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Washington Nationals’ Wander Suero could end up being a big part of the Nats’ bullpen

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While the eighth inning has been an issue for the Nationals early this season, Wander Suero has emerged as the latest potential option for manager Davey Martinez.

MLB: New York Mets at Washington Nationals Amber Searls-USA TODAY Sports

Trevor Rosenthal was signed to work the eighth inning as a set-up man with experience in save situations if he was needed, but his early season struggles, in his first year back from Tommy John surgery, left Washington Nationals’ manager Davey Martinez searching for an alternative.

Justin Miller looked like he might be a possibility, but a few tough outings, some decreased velocity, and a back issue later, the right-hander ended up on the 10-Day Injured List.

Trailing by a run, 2-1 to the Pittsburgh Pirates, on Saturday afternoon, Martinez turned to 27-year-old right-hander Wander Suero, who’d tossed 3 13 scoreless after giving up two runs in each of his first two appearances of the 2019 campaign.

Suero made quick work of the Bucs in an 11-pitch, seven-strike, 1-2-3 eighth, and back-to-back home runs by Adam Eaton and Howie Kendrick with two down in the bottom of the inning put the Nats ahead and set Sean Doolittle up with a save situation he converted.

It was an impressive game for the Nationals’ pitchers, with Aníbal Sánchez giving Martinez seven strong before Suero and Doolittle’s scoreless frames, and a welcome change for the relief corps that has been a glaring issue early this season.

“If we can keep the game close,” Martinez said after the win, “... with our offense these guys always feel like they have a chance to win, they do. So being down 1-2 runs, they really feel like they have a chance to put some runs up. Suero did a great job today, passed the ball off to Doo in the ninth, and Doo did his job.”

“I thank the team and Davey for an opportunity to pitch in a big inning like that in the game,” Suero told reporters, via translator Octavio Martinez, as quoted by MASN’s Mark Zuckerman after the game.

“I just try to give my little grain of sand out there and help out any way I can.”

“He did a great job today, and hopefully he continues to do that,” Martinez added after Suero made it 4 13 scoreless since his first two outings of the season.

“But like I’ve said before, we need all those guys in the bullpen, everyone one them, you can’t just win with three or four guys. Every one of those guys has got to participate and they’ve got to help us and get outs.”

Asked what’s working for the reliever, the second-year skipper said Suero’s cutter (which he’s thrown for 75% of his pitches in the majors), has been a particularly effective weapon.

“He’s using both sides of the plate,” Martinez explained, “he’s throwing his cutters and his changeup, so if he continues to pound the strike zone and throw strikes, his cutter’s nasty. He threw a couple in on [Francisco] Cervelli where he thought he got actually hit and the ball was a strike, so, but when he’s on, he’s on, he can be really effective.”

Martinez turned to Suero again in Sunday’s series finale with the Pirates, bringing him on in a 3-3 game in the top of the ninth.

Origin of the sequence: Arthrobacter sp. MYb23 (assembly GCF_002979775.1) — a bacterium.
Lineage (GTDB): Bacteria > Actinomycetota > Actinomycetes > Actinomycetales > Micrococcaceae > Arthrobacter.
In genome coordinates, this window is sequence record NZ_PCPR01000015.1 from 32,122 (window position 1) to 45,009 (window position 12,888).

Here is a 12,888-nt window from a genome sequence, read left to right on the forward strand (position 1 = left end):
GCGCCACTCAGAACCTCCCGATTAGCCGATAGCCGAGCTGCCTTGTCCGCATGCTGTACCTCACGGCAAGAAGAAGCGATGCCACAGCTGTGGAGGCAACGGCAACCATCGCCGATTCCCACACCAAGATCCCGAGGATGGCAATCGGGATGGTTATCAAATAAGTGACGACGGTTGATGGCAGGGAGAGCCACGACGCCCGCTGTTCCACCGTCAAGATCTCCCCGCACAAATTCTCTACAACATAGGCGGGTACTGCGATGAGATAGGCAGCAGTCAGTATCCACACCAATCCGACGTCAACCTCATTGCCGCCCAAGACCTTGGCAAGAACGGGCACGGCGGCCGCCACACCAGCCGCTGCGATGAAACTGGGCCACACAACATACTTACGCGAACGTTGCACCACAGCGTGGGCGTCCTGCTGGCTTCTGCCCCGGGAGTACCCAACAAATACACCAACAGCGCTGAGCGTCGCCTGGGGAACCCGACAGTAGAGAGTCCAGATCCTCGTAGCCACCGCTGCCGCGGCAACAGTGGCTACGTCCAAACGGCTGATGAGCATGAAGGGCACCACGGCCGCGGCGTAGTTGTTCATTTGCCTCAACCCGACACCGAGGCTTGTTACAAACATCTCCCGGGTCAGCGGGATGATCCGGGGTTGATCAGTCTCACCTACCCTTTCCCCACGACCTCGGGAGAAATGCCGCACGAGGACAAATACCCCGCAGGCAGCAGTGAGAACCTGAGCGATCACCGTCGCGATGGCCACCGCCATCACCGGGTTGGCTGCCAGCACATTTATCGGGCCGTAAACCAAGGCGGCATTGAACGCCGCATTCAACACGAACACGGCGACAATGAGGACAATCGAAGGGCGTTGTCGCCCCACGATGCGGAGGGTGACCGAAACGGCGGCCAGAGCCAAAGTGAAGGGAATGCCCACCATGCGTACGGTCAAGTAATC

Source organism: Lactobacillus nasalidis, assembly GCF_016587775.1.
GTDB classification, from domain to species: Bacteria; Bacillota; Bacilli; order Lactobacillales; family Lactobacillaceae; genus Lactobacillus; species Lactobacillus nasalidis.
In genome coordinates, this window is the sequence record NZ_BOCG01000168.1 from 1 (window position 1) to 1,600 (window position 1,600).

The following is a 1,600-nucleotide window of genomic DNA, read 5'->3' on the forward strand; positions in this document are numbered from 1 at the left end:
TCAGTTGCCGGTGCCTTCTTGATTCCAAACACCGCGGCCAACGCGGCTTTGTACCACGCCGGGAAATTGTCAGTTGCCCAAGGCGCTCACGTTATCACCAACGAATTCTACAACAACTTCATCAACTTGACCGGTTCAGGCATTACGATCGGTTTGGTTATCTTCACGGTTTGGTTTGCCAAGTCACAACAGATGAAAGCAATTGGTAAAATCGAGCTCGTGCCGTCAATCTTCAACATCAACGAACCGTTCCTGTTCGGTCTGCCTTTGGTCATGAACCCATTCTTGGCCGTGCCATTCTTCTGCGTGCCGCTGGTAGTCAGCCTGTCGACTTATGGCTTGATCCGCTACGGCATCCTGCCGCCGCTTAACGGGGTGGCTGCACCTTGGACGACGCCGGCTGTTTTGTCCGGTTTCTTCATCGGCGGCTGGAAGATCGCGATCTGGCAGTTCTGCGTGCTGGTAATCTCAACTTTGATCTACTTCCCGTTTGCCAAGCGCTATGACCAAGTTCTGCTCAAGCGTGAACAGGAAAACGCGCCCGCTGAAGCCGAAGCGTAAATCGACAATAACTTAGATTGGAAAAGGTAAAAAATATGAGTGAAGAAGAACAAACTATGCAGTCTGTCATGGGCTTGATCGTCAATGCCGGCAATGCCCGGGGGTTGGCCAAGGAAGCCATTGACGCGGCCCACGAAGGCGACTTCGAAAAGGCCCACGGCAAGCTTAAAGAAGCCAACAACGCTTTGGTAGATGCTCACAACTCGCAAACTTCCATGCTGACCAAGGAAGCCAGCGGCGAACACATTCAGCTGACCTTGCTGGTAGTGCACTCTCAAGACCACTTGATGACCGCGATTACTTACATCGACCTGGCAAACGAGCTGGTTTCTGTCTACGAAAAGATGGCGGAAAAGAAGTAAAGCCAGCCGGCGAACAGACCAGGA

The right-hander lost a seven-pitch battle with Josh Bell, walking the leadoff batter after he “missed” with at least one pitch he thought were close.

Suero got the next two outs, however, and got up 0-2 on rookie outfielder Jason Martin, but he left a 1-2 curve up in the zone, and Martin hit a ground-rule double to left-center, driving Bell in for what ended up the winning run.

“I like the way he’s been throwing,” Martinez said after the loss, when asked about turning to Suero with four left-handers due up, though he’s said before he trusts the righty against left and right-handed hitters.

“He threw the ball well,” Martinez continued.

“He had 0-2 to 4-2 [against] Bell, and then he had 0-2 on Martin and just couldn’t bury the last pitch. But he’s been pitching well, so he had the hot hand, and like I said, I felt like he could get right and left out.”

There was a mound visit before the at bat against Martin. What did the pitcher, catcher, Yan Gomes, and pitching coach Derek Lilliquist discuss?

“We wanted to see what those two wanted to do,” Martinez explained, “... and they both thought — you know the way that [right-handed bat Erik] Gonzalez [who was due up after Martin] could push out on a cutter, that they could get in on Martin.”

Was he surprised that Suero, who’s used it sparingly, went with a curve on the ground-rule double?

“I thought he would throw another cutter or changeup. I think his curveball is his fourth-best pitch, so... ” Martinez said.

“My catcher calls for the pitch after we had made a couple of pitches with the inside cutter, fastball. I thought it was a good pitch to throw as well and when he called it, I threw it,” the reliever said, as quoted by MASN’s Byron Kerr.

“I was trying to locate it a little differently. I was trying to get it [in] the dirt for him to chase it. Unfortunately, I hung it just a little bit and he made good contact.”

“He’s been pitching well, and getting both right and left out, and he got some big outs, and like I said he just couldn’t finish that last pitch,” Martinez said.

If he can be effective, there are opportunities in the Nationals’ bullpen and the reliever who was signed out of the Dominican Republic back in 2010, could find himself in an important role. Relying on Suero wasn’t the plan when the season began, but there is an opportunity.